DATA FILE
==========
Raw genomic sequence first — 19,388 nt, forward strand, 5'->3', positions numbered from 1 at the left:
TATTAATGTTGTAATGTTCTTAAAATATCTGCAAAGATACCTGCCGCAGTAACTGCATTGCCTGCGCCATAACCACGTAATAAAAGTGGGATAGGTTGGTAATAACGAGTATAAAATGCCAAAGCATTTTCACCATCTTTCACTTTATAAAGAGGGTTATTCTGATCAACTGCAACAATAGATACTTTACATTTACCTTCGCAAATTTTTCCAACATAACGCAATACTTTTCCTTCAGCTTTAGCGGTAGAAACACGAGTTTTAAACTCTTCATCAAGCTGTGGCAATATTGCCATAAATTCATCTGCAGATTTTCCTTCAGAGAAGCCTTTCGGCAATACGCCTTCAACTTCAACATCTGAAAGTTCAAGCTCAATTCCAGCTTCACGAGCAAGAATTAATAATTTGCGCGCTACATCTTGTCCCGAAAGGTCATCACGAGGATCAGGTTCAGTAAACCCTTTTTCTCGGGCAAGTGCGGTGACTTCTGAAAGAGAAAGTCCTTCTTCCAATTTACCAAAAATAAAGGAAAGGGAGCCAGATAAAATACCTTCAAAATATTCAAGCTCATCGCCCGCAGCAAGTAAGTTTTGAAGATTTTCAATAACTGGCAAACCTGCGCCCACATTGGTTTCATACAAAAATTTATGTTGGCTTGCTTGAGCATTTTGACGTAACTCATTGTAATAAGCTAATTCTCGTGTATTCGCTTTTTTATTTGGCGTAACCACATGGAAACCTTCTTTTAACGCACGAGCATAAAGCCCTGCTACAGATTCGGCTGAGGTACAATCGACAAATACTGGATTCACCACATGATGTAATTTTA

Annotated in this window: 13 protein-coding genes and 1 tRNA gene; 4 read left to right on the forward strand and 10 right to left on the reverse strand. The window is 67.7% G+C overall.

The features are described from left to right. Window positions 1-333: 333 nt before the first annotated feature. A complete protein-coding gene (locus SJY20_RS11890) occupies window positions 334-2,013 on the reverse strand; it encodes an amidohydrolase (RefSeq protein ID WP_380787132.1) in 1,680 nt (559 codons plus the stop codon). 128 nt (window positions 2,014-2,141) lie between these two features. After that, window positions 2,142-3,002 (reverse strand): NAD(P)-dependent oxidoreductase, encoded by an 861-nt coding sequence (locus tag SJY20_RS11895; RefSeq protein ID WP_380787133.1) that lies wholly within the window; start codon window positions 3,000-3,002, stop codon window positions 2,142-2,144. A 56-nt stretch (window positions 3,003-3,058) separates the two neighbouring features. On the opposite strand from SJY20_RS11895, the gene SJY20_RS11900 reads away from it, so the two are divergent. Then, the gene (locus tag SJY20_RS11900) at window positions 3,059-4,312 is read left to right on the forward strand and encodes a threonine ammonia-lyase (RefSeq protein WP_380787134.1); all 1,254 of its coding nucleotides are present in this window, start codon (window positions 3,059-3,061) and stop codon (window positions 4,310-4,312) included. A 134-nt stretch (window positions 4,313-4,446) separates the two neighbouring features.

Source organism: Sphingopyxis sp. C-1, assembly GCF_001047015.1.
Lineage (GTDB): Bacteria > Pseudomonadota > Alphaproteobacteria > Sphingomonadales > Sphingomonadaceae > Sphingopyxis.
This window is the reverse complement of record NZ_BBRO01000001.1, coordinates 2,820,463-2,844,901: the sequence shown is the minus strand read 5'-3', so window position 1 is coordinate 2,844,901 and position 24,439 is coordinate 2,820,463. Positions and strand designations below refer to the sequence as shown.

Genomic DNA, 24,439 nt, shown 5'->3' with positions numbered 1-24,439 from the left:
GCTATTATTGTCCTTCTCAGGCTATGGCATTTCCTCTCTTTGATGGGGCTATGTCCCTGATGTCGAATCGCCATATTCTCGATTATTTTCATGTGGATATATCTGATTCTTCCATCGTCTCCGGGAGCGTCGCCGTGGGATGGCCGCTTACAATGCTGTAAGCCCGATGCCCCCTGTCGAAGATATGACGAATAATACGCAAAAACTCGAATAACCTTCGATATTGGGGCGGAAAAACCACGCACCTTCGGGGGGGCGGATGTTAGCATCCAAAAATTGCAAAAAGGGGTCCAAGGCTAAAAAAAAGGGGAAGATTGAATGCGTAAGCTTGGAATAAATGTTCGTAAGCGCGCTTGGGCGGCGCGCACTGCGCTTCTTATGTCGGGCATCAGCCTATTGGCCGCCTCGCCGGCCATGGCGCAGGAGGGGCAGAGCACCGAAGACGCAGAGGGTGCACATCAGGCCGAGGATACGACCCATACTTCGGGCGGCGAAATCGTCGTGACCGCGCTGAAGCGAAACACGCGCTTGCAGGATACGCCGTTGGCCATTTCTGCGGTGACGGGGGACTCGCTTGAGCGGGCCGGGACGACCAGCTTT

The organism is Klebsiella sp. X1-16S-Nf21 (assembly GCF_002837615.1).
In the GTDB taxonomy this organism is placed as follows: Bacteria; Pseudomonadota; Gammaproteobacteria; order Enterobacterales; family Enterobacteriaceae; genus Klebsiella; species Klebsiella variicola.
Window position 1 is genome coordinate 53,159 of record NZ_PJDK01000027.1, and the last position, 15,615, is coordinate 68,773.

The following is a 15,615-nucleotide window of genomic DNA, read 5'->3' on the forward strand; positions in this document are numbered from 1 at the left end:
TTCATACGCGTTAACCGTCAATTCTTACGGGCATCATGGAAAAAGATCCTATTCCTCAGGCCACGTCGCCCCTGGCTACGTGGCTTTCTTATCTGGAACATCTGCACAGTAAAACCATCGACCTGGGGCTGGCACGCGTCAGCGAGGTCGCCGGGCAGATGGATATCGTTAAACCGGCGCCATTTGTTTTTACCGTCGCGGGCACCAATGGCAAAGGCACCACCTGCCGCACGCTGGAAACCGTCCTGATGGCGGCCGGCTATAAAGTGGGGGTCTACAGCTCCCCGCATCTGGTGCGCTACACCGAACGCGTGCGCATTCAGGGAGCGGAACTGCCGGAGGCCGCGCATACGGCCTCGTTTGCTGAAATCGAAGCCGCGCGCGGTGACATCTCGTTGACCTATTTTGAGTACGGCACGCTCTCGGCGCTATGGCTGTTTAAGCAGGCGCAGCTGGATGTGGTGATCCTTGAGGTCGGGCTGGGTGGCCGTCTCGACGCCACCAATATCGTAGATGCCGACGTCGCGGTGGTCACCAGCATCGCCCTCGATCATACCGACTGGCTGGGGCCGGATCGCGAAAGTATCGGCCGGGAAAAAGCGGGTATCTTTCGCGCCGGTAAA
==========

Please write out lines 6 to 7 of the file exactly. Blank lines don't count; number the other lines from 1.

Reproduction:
Lineage (GTDB): Bacteria > Pseudomonadota > Alphaproteobacteria > Sphingomonadales > Sphingomonadaceae > Sphingopyxis.
This window is the reverse complement of record NZ_BBRO01000001.1, coordinates 2,820,463-2,844,901: the sequence shown is the minus strand read 5'-3', so window position 1 is coordinate 2,844,901 and position 24,439 is coordinate 2,820,463. Positions and strand designations below refer to the sequence as shown.